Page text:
Empty stands for empty promises
As Panama, along with the rest of the world, braces for a possible swine flu pandemic, a few irreverent thoughts have been sent to me by...
As Panama, along with the rest of the world, braces for a possible swine flu pandemic, a few irreverent thoughts have been sent to me by wary readers. One suggests that the Martinelli and Herrera campaign rallies of Sunday and Tuesday should have been cancelled, following the example of Mexico closing theaters and even banning attendance at important championship soccer games.
The soccer games were still played, but to empty stands. Only the TV cameras recorded the event. Now that’s a thought. Empty stands for empty promises. At home you can press the mute button and read the lips, and all those free food hand outs could have gone to feed the poor.
By some estimates, the election campaign, has already cost around $50 million. That’s over $16 per person, or $80 for a family of five. Even at current inflated food prices that’s a lot of beans and rice.
ENFORCEMENT. Reading through some of the election propaganda I haven’t yet spotted any references to enforcement of existing laws, only promises of more statutes. Which brings me back again to the lack of enforcement of traffic laws in Panama.
Yesterday I watched as a delivery truck tried to turn a corner behind Saint Tomas hospital. After six minutes I had to leave, while the driver was still edging forward and backwards trying to avoid crunching parked cars. One of them was diagonally parked across the corner in front of the Law Society offices. Hopefully it didn’t belong to a lawyer. If our traffic police can’t enforce parking under “no estacionamiento” signs, or on yellow lines, perhaps they could at least book, and ideally tow, those parking within 15 feet of a corner and/ or a fire hydrant.
Corner parking presents a problem not only to turning trucks, but to all drivers edging their way into streams of traffic, without being able to see in either direction. On my same walk yesterday, I checked out the hydrant at the National Hospital on Cuba Avenue. Blocked as usual by an expensive car whose driver was too lazy, or too poor to use the car park fifty meters away.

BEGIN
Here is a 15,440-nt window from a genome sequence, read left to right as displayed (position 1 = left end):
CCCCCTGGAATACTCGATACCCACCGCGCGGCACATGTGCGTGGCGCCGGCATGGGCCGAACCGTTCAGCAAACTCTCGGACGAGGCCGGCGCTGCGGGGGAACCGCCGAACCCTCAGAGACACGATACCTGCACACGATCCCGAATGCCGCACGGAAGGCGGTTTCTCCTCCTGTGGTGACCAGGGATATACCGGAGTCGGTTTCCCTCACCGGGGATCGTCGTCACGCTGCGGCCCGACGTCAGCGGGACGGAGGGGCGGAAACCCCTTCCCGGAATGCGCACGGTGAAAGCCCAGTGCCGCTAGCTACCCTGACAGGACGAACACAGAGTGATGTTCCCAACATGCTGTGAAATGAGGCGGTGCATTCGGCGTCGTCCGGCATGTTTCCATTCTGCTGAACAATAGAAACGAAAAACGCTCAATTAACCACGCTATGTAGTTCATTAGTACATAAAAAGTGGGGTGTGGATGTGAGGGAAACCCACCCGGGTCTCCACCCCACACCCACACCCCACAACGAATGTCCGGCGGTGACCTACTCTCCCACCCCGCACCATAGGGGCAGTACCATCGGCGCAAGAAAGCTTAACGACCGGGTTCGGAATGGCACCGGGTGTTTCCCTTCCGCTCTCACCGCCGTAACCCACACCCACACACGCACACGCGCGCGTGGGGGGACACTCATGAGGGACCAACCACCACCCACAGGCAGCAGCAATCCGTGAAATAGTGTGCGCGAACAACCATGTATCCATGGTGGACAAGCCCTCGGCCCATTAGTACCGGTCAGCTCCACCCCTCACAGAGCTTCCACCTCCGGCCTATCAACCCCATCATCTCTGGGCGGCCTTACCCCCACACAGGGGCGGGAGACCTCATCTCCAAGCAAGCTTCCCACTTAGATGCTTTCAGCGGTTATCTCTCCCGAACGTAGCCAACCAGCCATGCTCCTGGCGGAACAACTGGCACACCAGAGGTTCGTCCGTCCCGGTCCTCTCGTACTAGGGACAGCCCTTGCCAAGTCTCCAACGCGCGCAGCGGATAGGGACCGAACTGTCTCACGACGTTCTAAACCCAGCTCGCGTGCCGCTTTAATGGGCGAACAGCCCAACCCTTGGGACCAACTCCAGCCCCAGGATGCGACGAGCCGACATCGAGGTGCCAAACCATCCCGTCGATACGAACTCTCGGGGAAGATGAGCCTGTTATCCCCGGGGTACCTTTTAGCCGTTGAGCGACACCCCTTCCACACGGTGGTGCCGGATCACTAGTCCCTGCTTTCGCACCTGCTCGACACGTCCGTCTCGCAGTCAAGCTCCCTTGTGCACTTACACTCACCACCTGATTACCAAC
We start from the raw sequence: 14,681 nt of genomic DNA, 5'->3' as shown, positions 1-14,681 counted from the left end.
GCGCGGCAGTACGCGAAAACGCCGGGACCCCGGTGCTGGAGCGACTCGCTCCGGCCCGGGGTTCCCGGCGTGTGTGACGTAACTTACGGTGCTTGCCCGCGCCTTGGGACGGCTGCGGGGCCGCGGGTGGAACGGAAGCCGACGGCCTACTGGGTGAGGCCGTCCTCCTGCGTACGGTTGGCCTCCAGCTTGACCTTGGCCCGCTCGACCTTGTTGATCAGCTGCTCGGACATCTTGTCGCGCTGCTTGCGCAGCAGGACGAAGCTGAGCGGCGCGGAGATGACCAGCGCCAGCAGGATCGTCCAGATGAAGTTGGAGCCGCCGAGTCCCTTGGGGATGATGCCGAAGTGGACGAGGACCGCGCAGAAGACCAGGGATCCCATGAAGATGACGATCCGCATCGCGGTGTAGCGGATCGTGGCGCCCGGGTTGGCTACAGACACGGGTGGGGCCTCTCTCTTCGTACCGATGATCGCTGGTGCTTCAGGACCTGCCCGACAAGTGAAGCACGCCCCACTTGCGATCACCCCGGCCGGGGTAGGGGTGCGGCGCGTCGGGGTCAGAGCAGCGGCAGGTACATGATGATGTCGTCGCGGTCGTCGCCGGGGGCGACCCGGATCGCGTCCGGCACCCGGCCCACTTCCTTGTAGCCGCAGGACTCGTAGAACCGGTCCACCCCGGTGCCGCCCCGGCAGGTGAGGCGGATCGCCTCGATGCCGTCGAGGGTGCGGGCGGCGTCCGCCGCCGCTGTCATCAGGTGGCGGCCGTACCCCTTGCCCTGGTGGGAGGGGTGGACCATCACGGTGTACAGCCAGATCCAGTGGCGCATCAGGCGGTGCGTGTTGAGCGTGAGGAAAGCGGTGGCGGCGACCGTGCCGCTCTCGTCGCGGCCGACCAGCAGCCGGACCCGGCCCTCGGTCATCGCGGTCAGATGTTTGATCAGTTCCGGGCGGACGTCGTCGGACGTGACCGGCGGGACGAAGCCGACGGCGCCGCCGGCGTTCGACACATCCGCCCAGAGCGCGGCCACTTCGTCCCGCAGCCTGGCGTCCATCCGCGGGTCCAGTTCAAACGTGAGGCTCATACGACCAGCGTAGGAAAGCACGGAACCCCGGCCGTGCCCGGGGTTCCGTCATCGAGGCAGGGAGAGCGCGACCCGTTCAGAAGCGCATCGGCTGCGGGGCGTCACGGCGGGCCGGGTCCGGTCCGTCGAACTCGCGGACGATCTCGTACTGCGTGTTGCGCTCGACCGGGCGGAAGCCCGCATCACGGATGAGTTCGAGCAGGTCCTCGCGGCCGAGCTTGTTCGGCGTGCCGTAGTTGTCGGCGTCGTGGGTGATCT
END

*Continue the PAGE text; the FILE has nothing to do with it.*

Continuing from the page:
JULY 4 CELEBRATION. Just in from Isla Viveros, the millionaire paradise island in the Las Perlas archipelago. July 4 will mark the opening of an 80 slipway marina. The air strip is already in place and construction of the Jack Nicklaus signature golf course is underway. The fairway grass on the first holes will be in place early in the rainy season, and ready for play by year end.
READING HABITS. Standing in Dante’s on Calle 50 recently, I witnessed an unusual event. Someone, was reading a book while waiting for a friend. Compare that with other cities where thousands of commuters on trains and buses have their eyes glued to a paper back, even if it’s only Harry Potter or the latest pot boiler. But they are reading.
While our legislators argue over education standards and the issuing of degrees, no one seems to have recognized the value of instilling a love of reading into students. Even poor passing grades can be enhanced by experiencing the world through other eyes. Books are expensive for families struggling to survive, and lending libraries are virtually non-existent. Without the arrival of a 21st century Carnegie the problem needs some creative thinking. We could start with school lending libraries. But first the culture of reading has to be introduced. Perhaps the next education minister will be a reader and willing to share passion with the citizenry. The danger? Readers become thinkers.
Meanwhile Panama City must be high on the list of the most magazines per capita in the world. In banks, restaurants, office lobbies, expensive looking glossy “magazines” litter the tables. But don’t expect much valuable reading material. Most of them are heavy on luxury item advertising, and paid-for adulatory articles on prominent businessmen, and pages of society photos; but, if no one has learned to read, who cares?